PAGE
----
Fears are a natural and beneficial part of being human. When kids get to work through them one at a time, at their own pace, they will slowly learn to manage their reptilian brain, take risks that align with their values, and learn how much fun there is to be had on the other side of their fears 🙂

Pura Vida! 

letting go of worry

He got cell service on a hike and texted me this. Amazing.

My son was leaving to go camping for 3 nights in Yosemite with his friends. I have been SO GOOD about not worrying or micromanaging, like seriously, they don’t even have a camping reservation. Ever since I started doing research into the skyrocketing rates of anxiety and depression in teens, I’ve been much more cautious about putting my worries onto my kids.

My son is 18 years old. A man who makes his own decisions. He’s camped before. He knows what he needs. So I don’t go over his packing list with him. I want to communicate enthusiasm and show that I trust him. So I sneak things in….

“What’s the weather going to be like in Yosemite?”  He answers “probably nice”.  “Did you check? Sometimes it snows in the mountains in June.” (He looks it up! Yeah! 40 degrees at night, Score 1 for Mom!)

I say, “I know you aren’t planning on cooking while camping, do you want to bring that box of granola bars from the pantry?” “Sure” he replies. (He grabs one. For four days. Score 1 for the teen)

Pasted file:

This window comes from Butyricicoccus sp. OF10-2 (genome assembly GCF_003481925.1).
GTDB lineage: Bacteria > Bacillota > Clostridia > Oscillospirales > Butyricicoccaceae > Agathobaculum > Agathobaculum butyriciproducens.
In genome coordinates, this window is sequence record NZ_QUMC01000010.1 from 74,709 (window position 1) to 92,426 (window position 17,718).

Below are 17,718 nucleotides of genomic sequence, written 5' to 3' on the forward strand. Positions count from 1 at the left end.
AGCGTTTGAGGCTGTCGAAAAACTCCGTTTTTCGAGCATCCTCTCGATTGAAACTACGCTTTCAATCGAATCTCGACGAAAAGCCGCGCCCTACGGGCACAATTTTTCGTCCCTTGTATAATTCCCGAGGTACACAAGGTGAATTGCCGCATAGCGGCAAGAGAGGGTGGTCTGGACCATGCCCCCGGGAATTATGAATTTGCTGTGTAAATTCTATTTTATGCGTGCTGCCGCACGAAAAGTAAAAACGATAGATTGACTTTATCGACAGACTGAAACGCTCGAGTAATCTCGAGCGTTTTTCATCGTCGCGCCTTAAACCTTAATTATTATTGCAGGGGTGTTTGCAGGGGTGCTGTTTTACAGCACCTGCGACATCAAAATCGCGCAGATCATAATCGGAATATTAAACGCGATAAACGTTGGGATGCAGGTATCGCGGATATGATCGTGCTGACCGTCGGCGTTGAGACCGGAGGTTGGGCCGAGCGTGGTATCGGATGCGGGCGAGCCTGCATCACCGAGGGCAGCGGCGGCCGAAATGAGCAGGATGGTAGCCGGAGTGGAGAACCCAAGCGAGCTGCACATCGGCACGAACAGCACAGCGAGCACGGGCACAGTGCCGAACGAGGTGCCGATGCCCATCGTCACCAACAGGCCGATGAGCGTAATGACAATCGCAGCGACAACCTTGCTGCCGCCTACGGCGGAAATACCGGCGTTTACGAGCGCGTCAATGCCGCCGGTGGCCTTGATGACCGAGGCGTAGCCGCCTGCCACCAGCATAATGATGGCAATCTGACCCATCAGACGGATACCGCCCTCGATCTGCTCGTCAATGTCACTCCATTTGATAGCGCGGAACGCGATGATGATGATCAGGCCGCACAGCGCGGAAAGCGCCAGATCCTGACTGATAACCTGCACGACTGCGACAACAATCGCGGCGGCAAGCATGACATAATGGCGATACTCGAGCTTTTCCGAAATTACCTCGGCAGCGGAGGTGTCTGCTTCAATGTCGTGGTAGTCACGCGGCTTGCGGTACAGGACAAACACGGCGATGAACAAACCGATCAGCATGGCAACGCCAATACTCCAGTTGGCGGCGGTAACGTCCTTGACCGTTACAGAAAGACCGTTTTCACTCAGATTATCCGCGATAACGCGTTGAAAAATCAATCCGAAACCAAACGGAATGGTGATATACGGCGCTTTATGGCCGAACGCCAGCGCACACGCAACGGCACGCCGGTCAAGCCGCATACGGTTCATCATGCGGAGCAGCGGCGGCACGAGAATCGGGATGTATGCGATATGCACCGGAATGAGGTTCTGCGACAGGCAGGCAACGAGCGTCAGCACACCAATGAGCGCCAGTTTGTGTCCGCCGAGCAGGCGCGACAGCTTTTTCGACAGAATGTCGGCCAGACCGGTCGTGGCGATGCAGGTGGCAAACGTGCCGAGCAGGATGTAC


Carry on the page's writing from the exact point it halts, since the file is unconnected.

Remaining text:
After he’s left, I notice his warm North Face jacket still in the closet. I text him, “Your jacket is here. I’m worried you aren’t going to be warm enough.”  “I’ll be fine”, he says, “I brought a long sleeved shirt and a windbreaker.” ……me, silently aghast…. “Can you ask your friend to just throw an extra sweatshirt in the car, just in case?” (He doesn’t, and he never got cold. Score 1 for the teen)

Me….squeezing one more text in before he goes out of cell range….“Do you know what to do if you see a bear?”  “Yes, Mom” He replies. (the old me would have told him what to do, showed him youtube videos or warnings so I’m giving myself a 1/2 point for this one). I don’t even remind him not to keep food in the tent. Or say 3 people have already died in Yosemite this year. Or tell him not to wander off a waterfall. So proud.

Over-parenting is fear based parenting. It can make our teens not want to listen to us, it can increase anxiety and depression in kids because they pick up the message that world is scary, can’t be trusted, and that they aren’t strong or capable enough to handle adversity.

So what if my teen gets hungry?!  So what if he gets cold?!  This is how they learn what they are actually made of. Right!?

I felt totally justified in my worrying. I felt like I was being a typical MOM. That it’s my role and responsibility to worry about his safety and well being.

But maybe it’s time for Moms to teach without FEAR. Could I have gone over his packing list with enthusiasm, instead of presuming he’d forget something?  Just because my brain starts looking for everything that could go wrong, doesn’t mean I should communicate it to him.